At another recent event, CUHCC hosted 16 imams in Minnesota from both urban and rural areas. All received their vaccinations at the clinic and then addressed the community about why it is important to get the COVID vaccination. Dr. Dwivedi spoke about Ramadan, acknowledging the importance of celebrating together while also offering facts about the vaccine and how to stay safe.
Educating future family physicians
When asked what is most important for the future generations of family medicine physicians to learn, Dr. Dwivedi has a few recommendations based on experience.
"They really need to learn how to do culturally competent telehealth," she says. "There is beauty in doing telehealth care, but there is also risk."
She sees a major restructuring happening in telehealth in the next few years, including a boost for mobile health. To help providers deliver the best possible care, Dr. Dwivedi recommends that learning the art of team care—virtual as well as in person—will be crucial. During the care of one patient, a provider may need to work with a medical assistant, nurses, lab technicians, interpreters, or resources like local shelters if the patient needs a place to sleep when they're discharged.
Dr. Dwivedi works with family medicine residents who rotate at CUHCC for a month. She makes it a point to weave culturally informed care into the curriculum she teaches while exposing residents to events such as the elder Imams' vaccination event at CUHCC to show how to encourage vaccine confidence within a community.
"So many people that I have trained and worked with at CUHCC comment that they have never received this level of culturally appropriate education before. So it's very valuable."
These events illustrate opportunities for family physicians like Dr. Dwivedi to offer information to people by meeting them where they are—and making sure they are hearing it from experts they recognize and trust.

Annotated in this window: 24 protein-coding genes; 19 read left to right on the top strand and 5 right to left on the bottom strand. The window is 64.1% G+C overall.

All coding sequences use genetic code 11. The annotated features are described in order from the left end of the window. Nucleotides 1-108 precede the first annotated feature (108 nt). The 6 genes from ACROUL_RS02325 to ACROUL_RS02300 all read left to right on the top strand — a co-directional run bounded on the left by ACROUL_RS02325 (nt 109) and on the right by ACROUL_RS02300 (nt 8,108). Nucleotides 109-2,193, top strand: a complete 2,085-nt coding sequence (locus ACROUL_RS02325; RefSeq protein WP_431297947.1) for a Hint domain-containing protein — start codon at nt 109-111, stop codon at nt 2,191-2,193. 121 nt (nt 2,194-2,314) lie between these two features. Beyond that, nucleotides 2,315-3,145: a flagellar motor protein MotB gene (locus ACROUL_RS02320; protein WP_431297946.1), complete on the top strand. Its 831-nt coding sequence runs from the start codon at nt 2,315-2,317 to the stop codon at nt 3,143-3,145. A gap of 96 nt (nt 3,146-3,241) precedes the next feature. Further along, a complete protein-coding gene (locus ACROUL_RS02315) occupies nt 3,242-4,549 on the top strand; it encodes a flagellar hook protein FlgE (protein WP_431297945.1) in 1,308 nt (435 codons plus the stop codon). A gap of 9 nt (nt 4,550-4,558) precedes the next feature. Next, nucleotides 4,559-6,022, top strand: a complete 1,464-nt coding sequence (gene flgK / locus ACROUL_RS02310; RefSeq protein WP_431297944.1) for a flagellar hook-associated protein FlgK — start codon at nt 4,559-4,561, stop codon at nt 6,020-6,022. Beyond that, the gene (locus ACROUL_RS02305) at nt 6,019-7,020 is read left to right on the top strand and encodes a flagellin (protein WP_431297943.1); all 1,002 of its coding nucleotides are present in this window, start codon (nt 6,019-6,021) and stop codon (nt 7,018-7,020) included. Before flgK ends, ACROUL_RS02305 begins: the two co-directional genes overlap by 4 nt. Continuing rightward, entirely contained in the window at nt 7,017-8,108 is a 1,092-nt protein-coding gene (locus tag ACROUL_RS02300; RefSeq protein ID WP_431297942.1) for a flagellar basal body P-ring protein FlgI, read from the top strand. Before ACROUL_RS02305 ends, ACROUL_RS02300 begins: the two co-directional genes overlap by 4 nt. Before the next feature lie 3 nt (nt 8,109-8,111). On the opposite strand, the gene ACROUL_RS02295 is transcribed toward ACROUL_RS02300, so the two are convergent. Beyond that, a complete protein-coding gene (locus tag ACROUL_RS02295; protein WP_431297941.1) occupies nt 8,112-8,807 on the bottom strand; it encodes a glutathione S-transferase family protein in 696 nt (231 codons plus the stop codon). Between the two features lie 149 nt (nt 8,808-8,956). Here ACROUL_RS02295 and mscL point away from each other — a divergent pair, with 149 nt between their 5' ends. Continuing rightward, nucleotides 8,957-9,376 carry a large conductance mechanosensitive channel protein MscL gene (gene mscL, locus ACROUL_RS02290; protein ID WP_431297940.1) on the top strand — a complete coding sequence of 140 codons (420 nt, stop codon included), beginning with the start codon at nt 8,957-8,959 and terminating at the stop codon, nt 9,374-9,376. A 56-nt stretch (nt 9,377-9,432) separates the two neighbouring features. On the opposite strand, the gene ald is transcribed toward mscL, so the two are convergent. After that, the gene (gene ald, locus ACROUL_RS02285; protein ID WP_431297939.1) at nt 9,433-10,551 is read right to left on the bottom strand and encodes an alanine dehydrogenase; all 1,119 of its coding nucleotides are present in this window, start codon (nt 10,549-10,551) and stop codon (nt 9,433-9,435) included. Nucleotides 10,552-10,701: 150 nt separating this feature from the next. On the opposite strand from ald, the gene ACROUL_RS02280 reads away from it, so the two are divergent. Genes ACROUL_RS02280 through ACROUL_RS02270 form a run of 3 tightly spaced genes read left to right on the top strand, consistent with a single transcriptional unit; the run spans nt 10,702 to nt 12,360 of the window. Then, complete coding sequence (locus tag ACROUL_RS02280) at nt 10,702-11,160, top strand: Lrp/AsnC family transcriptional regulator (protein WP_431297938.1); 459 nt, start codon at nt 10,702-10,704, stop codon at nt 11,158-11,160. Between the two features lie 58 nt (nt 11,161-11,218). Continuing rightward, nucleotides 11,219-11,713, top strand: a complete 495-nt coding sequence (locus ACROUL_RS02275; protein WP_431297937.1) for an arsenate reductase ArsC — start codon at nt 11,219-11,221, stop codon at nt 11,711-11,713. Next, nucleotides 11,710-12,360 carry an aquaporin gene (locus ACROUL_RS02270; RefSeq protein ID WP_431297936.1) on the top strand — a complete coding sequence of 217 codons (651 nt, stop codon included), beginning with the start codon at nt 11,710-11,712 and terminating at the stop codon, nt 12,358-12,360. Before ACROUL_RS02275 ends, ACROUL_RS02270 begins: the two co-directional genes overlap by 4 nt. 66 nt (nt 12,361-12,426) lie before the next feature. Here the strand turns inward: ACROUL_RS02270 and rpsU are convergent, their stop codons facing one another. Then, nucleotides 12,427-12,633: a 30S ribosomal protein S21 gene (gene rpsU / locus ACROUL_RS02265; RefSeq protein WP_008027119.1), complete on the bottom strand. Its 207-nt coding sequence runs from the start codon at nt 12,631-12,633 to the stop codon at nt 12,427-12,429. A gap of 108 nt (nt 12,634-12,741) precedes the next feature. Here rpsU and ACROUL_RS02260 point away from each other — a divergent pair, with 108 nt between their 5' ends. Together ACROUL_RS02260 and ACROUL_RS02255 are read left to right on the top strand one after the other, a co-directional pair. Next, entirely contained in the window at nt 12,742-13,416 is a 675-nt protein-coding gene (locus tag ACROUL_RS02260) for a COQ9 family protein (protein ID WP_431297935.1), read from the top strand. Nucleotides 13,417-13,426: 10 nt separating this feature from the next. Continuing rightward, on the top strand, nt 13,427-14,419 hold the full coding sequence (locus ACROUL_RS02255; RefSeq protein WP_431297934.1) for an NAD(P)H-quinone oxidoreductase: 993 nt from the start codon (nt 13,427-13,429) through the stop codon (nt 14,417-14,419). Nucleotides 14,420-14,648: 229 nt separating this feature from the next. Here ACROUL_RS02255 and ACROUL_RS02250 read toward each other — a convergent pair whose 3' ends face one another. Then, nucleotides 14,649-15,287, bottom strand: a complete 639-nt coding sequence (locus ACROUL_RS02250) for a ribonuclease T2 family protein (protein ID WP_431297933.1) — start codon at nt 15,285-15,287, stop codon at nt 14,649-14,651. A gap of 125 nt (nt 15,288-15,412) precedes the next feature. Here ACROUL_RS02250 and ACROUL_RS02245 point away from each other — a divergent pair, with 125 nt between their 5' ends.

"Empathy is a very important part of care as well," she affirms. An example of this is understanding where patients are coming from when they may have low confidence in the COVID vaccine.
On implicit bias and vaccine confidence
The phrase "vaccine hesitancy" has been thrown around a lot in recent months, usually when referring to certain groups of people. Dr. Dwivedi believes it is critical to shift to thinking about it in terms of vaccine confidence.
"'Vaccine hesitancy' implicitly puts people into groups," she explains.
In a recent tweet, Dr. Dwivedi summed it up this way: "Change the language to vaccine confidence, be transparent, educate, answer questions, reduce (the) knowledge gap, and offer the vaccine. Communities and people are smart; they can make the decision."
Implicit bias can creep into meetings, conversations, news articles, podcasts —anywhere. Even if it's unintentional, implicit bias can cause people to start thinking a certain way. A blanket statement like "Somali or Hmong people are hesitant to get the vaccine" is not reflective of an entire community.
"It is misinformation ... Just fundamentally wrong information when I talked with the community leaders," said Dr. Dwivedi. "What was happening is that the wrong information was being circulated in the social media that those communities use, leading to low vaccine confidence."
"People are looking for the right information from the right resources. This is where healthcare needs to step up because we are the right resource, and we need to create the channels to help increase confidence in the vaccine."